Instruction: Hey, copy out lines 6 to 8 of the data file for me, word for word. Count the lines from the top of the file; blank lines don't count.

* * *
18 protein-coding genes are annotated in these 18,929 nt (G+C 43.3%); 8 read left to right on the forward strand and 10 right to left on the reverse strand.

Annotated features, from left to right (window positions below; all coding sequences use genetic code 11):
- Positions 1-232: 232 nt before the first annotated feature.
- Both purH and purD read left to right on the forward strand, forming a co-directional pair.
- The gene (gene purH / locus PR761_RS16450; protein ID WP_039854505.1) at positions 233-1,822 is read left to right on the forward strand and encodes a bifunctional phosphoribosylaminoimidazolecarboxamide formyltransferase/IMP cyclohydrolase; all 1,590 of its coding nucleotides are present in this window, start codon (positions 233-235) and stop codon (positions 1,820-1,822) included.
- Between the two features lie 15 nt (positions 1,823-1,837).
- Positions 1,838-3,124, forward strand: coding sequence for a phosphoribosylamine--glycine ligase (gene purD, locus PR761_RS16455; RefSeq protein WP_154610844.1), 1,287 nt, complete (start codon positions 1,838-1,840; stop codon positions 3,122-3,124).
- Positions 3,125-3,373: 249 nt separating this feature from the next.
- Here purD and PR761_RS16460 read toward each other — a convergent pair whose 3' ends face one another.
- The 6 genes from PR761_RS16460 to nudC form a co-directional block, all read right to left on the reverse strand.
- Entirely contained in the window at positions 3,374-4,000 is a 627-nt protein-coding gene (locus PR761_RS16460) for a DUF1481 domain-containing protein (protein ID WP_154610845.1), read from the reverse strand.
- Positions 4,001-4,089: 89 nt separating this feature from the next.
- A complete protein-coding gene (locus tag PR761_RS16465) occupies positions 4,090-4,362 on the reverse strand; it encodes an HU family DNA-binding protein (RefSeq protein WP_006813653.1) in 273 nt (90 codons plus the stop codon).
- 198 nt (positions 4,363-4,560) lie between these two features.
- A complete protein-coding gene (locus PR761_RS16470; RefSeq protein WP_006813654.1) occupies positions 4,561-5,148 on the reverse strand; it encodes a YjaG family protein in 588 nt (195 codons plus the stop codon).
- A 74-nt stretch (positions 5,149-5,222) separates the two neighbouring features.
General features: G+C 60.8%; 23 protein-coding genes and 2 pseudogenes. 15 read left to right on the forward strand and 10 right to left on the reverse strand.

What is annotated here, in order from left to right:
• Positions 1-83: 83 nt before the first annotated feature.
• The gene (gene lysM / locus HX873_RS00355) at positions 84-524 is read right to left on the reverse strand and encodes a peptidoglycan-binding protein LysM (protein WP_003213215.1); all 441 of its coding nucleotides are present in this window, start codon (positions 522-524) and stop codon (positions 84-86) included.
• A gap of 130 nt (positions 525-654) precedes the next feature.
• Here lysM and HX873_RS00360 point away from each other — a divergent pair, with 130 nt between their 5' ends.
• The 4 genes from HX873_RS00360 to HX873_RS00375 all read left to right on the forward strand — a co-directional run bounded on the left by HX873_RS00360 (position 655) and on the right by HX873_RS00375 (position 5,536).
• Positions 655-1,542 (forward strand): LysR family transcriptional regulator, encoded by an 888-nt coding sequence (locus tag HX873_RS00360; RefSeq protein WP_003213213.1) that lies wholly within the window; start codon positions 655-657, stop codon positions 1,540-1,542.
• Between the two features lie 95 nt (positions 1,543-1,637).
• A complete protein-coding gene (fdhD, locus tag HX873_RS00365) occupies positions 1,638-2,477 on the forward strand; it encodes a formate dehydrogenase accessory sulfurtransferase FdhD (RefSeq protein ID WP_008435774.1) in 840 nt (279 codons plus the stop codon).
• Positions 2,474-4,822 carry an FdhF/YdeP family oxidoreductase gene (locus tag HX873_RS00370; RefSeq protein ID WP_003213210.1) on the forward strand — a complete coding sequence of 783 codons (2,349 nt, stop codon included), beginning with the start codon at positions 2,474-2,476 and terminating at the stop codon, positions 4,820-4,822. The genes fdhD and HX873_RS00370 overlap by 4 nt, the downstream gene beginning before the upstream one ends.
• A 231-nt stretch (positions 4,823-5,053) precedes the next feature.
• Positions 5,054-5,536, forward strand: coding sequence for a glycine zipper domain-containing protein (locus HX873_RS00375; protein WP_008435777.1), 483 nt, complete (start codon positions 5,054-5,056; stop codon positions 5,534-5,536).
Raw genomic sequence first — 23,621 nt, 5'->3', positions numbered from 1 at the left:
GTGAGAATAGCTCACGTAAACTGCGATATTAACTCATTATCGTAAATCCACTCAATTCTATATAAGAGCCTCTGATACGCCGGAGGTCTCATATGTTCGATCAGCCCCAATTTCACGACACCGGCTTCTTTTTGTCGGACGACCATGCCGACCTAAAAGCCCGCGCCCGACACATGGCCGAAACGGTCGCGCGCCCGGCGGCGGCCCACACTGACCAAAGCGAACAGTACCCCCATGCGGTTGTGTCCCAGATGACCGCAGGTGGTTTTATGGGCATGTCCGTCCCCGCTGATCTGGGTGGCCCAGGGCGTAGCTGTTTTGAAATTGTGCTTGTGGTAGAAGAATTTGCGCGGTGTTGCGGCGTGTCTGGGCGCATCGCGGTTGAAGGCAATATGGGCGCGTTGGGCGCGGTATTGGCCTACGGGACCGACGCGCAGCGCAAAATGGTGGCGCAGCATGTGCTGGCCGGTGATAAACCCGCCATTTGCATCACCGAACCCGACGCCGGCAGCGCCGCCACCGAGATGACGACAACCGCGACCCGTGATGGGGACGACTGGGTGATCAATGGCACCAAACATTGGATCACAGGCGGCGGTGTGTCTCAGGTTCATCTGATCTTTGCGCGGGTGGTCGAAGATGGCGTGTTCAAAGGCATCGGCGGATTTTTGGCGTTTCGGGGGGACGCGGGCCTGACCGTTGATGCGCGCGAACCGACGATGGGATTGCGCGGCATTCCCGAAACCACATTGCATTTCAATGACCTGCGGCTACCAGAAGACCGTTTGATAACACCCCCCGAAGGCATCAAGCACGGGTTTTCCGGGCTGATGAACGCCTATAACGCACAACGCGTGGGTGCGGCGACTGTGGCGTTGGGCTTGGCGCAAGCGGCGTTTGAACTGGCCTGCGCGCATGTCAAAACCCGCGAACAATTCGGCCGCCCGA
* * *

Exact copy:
- Between the two features lie 15 nt (positions 1,823-1,837).
- Positions 1,838-3,124, forward strand: coding sequence for a phosphoribosylamine--glycine ligase (gene purD, locus PR761_RS16455; RefSeq protein WP_154610844.1), 1,287 nt, complete (start codon positions 1,838-1,840; stop codon positions 3,122-3,124).
- Positions 3,125-3,373: 249 nt separating this feature from the next.